Release Date: December 18th, 1970 MPAA Rating: R
Director: Sergio Corbucci Actors: Franco Nero, Tomas Milian, Jack Palance, Fernando Rey, Iris Berben, Karin Schubert
ompaneros” (originally titled “Vamos a matar, compañeros” in Italy) immediately announces itself as a Spaghetti Western, with signature elements of bad dubbing, extreme close-ups, and rapid cuts between steely eyes and loaded guns. Copious mustaches, dusty terrains, iniquitous commanders, and complex setups waiting just outside the frame, further affirm the genre. Indeed, director Sergio Corbucci is no stranger to neo-Westerns, having previously helmed “Specialists,” “The Great Silence,” “The Mercenary,” “Hellbenders,” “Navajo Joe,” the original “Django” (with Franco Nero), and many more notable entries.
Corrupt Porfirio Diaz is running for his fifth term as the president of Mexico. Anyone not voting for him is lined up against a wall and shot. But young El Vasco (Tomas Milian) the shoe shiner initiates a rebellion by slaughtering the crooked official, leading to an instant appointing to lieutenant by fanatical bandit General Mongo (Francisco Bódalo), who is intent on controlling San Bernardino.
A short time later, Swedish gunslinger and mercenary Yodlaf Peterson (Franco Nero), frequently called “The Penguin” due to his formal attire, strolls into San Bernardino and dispatches two of Mongo’s men. He’s confronted by Vasco and buried in the sand up to his head as punishment for conspiring with revolutionaries and aiding local rebel girl Lola (Iris Berben). Yodlaf is a longtime friend of Mongo, however, and is released to locate Professor Xantos (Fernando Rey), a morality-preaching, turtle-collecting, peaceful protester – who happens to know the combination to a safe full of money needed to fund the war. Vasco accompanies the Swede as a chaperone, carving their way through soldier-filled deserts, mercenary towns, and heavily armed forts.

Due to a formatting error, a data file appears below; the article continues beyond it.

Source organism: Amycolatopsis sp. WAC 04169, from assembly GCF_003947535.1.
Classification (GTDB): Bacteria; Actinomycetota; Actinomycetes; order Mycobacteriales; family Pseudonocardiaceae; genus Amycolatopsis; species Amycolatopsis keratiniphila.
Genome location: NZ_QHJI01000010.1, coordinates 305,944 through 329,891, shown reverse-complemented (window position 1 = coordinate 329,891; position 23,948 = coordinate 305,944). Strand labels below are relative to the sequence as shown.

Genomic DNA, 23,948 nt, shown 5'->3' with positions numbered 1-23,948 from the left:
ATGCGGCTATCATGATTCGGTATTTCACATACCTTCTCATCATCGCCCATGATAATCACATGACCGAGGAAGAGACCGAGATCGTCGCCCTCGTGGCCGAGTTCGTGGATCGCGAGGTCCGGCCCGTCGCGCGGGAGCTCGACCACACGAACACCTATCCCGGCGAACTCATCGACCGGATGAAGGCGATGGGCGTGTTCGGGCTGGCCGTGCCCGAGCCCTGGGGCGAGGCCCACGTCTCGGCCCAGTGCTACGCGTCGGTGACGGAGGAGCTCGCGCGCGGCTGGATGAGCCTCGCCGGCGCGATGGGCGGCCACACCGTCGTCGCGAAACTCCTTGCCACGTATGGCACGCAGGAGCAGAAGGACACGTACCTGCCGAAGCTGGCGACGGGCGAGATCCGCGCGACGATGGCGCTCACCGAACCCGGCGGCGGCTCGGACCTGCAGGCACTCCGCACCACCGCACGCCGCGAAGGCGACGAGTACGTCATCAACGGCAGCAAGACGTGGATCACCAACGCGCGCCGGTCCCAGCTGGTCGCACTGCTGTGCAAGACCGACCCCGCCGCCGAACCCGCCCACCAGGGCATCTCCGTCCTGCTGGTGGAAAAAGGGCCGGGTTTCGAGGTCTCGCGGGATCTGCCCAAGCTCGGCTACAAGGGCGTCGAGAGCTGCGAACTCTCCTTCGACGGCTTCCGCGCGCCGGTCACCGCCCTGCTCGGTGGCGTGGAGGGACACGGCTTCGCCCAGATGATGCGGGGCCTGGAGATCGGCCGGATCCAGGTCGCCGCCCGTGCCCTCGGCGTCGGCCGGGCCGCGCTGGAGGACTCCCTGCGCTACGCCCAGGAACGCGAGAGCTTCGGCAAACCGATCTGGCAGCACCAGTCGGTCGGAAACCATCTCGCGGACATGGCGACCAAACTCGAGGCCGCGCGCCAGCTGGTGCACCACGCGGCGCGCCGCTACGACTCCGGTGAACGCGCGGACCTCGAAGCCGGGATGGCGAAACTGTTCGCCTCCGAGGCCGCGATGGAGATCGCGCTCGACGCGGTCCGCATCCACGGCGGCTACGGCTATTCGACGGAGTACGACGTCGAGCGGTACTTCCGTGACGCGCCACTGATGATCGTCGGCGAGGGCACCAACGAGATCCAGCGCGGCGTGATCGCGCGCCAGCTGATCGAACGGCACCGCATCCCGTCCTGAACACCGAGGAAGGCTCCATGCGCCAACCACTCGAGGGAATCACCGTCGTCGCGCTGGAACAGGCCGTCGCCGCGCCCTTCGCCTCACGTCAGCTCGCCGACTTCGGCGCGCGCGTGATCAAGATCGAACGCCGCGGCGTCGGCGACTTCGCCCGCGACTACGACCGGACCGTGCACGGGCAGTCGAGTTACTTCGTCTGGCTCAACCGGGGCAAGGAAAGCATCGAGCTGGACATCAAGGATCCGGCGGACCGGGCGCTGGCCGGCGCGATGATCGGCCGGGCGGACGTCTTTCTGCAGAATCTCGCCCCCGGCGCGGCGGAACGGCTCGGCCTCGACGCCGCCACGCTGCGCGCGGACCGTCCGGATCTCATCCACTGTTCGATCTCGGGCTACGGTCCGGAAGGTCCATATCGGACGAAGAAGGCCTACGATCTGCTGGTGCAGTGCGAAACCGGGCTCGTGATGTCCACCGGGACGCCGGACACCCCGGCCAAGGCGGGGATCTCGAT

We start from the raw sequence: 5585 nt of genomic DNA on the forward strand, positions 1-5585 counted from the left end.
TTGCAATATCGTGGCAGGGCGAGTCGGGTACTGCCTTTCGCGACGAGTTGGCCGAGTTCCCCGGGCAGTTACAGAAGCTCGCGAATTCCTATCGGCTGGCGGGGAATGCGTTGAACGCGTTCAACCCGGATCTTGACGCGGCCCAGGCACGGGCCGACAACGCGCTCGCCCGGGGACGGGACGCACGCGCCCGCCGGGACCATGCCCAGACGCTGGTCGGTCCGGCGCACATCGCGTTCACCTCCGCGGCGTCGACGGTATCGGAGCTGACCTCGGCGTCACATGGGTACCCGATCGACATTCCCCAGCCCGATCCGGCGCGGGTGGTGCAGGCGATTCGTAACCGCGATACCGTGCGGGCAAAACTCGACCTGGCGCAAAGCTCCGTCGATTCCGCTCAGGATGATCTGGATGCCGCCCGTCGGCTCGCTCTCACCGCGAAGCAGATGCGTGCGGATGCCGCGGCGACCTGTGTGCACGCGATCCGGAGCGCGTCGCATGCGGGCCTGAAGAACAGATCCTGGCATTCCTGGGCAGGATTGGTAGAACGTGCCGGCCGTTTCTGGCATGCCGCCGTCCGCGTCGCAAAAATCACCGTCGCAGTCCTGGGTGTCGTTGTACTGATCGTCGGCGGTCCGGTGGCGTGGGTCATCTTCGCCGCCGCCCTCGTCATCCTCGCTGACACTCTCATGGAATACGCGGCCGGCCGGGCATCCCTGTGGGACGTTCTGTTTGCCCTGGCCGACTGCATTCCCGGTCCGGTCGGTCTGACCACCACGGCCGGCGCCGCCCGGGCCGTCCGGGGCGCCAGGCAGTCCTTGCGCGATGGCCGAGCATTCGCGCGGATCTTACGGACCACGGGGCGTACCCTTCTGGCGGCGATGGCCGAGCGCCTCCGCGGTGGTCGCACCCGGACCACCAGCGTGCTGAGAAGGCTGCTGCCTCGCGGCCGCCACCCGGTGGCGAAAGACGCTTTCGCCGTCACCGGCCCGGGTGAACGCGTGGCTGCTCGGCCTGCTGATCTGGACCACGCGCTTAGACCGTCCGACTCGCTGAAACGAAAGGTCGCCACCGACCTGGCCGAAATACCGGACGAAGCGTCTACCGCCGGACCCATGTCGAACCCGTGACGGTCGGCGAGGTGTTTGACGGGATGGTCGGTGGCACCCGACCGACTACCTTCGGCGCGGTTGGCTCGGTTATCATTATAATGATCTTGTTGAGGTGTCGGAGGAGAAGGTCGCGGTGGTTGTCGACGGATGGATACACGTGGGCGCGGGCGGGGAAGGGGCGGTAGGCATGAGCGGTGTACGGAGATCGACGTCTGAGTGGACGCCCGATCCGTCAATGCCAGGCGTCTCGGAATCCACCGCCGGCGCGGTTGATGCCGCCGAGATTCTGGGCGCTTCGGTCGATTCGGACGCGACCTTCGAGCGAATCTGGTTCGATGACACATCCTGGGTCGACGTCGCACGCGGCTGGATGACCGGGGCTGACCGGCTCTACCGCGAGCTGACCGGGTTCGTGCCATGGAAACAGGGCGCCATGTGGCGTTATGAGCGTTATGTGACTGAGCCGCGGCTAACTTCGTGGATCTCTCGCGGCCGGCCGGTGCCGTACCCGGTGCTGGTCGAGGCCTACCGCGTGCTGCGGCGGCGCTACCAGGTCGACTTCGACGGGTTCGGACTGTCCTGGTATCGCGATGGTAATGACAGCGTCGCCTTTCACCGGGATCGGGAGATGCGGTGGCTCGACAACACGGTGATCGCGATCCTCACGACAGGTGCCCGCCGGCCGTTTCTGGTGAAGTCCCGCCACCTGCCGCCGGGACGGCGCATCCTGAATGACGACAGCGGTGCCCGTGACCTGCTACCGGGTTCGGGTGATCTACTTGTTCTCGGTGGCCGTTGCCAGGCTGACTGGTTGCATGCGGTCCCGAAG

A major predicament comes from cackling, marijuana-smoking gunrunner John (Jack Palance in a deliciously idiosyncratic role), a bitter man with just one friend: Marsha, a bird of prey that saved him from a torturous crisis in Cuba by chewing off his hand. He continually pops up at inconvenient times to thwart their advancement. Another hardship arrives in the form of constant attacks by Xantos’ revolutionaries, even though they don’t believe in bloodshed and refuse to cause physical harm. Additionally, Yodlaf and Vasco can’t seem to get along; they’re forced to help each other to complete the mission, but they’re also adamant about toying with one another’s lives and neglecting deadly dilemmas that affect them individually. They also engage in spontaneous fistfights and verbal spats for good measure.
One of the most entertaining aspects of “Companeros” is the humor that presides over the adventure, giving the serious violence and zany characters a level of enjoyable lightheartedness. The cinematography is also stunning, with its bright blue skies, vividly colored costumes, and highly detailed desert landscapes. A snappy Italian theme song by Ennio Morricone frequently and thrillingly cuts into the action sequences, accompanied by whistling tunes and compositions reminiscent of “The Good, The Bad and the Ugly.” While a tiresome message of “violence begets more violence” interferes slightly with the pacing, the explosive and bloody conclusion (involving Yodlaf swiping a Gatling gun, Vasco bringing a machete to a gunfight, and the anticipated demise of John) is grandly electrifying.
– Mike Massie